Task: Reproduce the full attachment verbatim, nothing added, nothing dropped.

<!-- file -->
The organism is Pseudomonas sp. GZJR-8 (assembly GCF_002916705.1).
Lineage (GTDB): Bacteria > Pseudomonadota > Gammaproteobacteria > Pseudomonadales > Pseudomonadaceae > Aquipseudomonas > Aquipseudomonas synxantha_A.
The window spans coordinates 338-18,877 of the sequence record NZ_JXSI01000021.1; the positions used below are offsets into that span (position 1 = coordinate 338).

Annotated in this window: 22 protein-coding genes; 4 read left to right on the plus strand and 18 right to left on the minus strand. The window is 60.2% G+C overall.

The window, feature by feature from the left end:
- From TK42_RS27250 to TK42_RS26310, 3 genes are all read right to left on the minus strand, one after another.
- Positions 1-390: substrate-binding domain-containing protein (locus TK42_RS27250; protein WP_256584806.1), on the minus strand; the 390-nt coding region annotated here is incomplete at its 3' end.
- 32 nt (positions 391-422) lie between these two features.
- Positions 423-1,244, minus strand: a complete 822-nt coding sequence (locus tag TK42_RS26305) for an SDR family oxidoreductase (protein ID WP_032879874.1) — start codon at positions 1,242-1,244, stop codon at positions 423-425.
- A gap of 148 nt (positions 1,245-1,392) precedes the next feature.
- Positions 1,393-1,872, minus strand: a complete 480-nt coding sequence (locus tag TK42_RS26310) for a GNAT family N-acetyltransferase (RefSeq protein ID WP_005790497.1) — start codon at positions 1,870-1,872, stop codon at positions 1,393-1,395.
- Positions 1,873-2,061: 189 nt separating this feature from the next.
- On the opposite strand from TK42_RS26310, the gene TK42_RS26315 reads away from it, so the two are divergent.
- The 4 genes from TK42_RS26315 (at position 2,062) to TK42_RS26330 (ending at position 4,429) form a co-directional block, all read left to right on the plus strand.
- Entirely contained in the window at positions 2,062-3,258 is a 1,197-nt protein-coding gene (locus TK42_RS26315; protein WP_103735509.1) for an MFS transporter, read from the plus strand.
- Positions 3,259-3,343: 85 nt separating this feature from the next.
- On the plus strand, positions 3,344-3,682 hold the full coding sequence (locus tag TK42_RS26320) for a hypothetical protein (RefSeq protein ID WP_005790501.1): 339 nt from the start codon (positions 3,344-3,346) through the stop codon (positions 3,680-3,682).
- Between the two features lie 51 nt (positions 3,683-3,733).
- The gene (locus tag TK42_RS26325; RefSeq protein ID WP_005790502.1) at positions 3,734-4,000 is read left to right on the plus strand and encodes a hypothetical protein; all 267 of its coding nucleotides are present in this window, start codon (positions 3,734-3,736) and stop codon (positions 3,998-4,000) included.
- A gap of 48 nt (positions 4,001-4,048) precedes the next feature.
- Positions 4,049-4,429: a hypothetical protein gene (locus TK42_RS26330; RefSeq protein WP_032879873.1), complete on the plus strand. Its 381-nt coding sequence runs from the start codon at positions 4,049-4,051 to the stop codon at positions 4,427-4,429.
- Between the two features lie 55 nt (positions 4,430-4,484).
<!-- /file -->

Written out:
The organism is Pseudomonas sp. GZJR-8 (assembly GCF_002916705.1).
Lineage (GTDB): Bacteria > Pseudomonadota > Gammaproteobacteria > Pseudomonadales > Pseudomonadaceae > Aquipseudomonas > Aquipseudomonas synxantha_A.
The window spans coordinates 338-18,877 of the sequence record NZ_JXSI01000021.1; the positions used below are offsets into that span (position 1 = coordinate 338).

Annotated in this window: 22 protein-coding genes; 4 read left to right on the plus strand and 18 right to left on the minus strand. The window is 60.2% G+C overall.

The window, feature by feature from the left end:
- From TK42_RS27250 to TK42_RS26310, 3 genes are all read right to left on the minus strand, one after another.
- Positions 1-390: substrate-binding domain-containing protein (locus TK42_RS27250; protein WP_256584806.1), on the minus strand; the 390-nt coding region annotated here is incomplete at its 3' end.
- 32 nt (positions 391-422) lie between these two features.
- Positions 423-1,244, minus strand: a complete 822-nt coding sequence (locus tag TK42_RS26305) for an SDR family oxidoreductase (protein ID WP_032879874.1) — start codon at positions 1,242-1,244, stop codon at positions 423-425.
- A gap of 148 nt (positions 1,245-1,392) precedes the next feature.
- Positions 1,393-1,872, minus strand: a complete 480-nt coding sequence (locus tag TK42_RS26310) for a GNAT family N-acetyltransferase (RefSeq protein ID WP_005790497.1) — start codon at positions 1,870-1,872, stop codon at positions 1,393-1,395.
- Positions 1,873-2,061: 189 nt separating this feature from the next.
- On the opposite strand from TK42_RS26310, the gene TK42_RS26315 reads away from it, so the two are divergent.
- The 4 genes from TK42_RS26315 (at position 2,062) to TK42_RS26330 (ending at position 4,429) form a co-directional block, all read left to right on the plus strand.
- Entirely contained in the window at positions 2,062-3,258 is a 1,197-nt protein-coding gene (locus TK42_RS26315; protein WP_103735509.1) for an MFS transporter, read from the plus strand.
- Positions 3,259-3,343: 85 nt separating this feature from the next.
- On the plus strand, positions 3,344-3,682 hold the full coding sequence (locus tag TK42_RS26320) for a hypothetical protein (RefSeq protein ID WP_005790501.1): 339 nt from the start codon (positions 3,344-3,346) through the stop codon (positions 3,680-3,682).
- Between the two features lie 51 nt (positions 3,683-3,733).
- The gene (locus tag TK42_RS26325; RefSeq protein ID WP_005790502.1) at positions 3,734-4,000 is read left to right on the plus strand and encodes a hypothetical protein; all 267 of its coding nucleotides are present in this window, start codon (positions 3,734-3,736) and stop codon (positions 3,998-4,000) included.
- A gap of 48 nt (positions 4,001-4,048) precedes the next feature.
- Positions 4,049-4,429: a hypothetical protein gene (locus TK42_RS26330; RefSeq protein WP_032879873.1), complete on the plus strand. Its 381-nt coding sequence runs from the start codon at positions 4,049-4,051 to the stop codon at positions 4,427-4,429.
- Between the two features lie 55 nt (positions 4,430-4,484).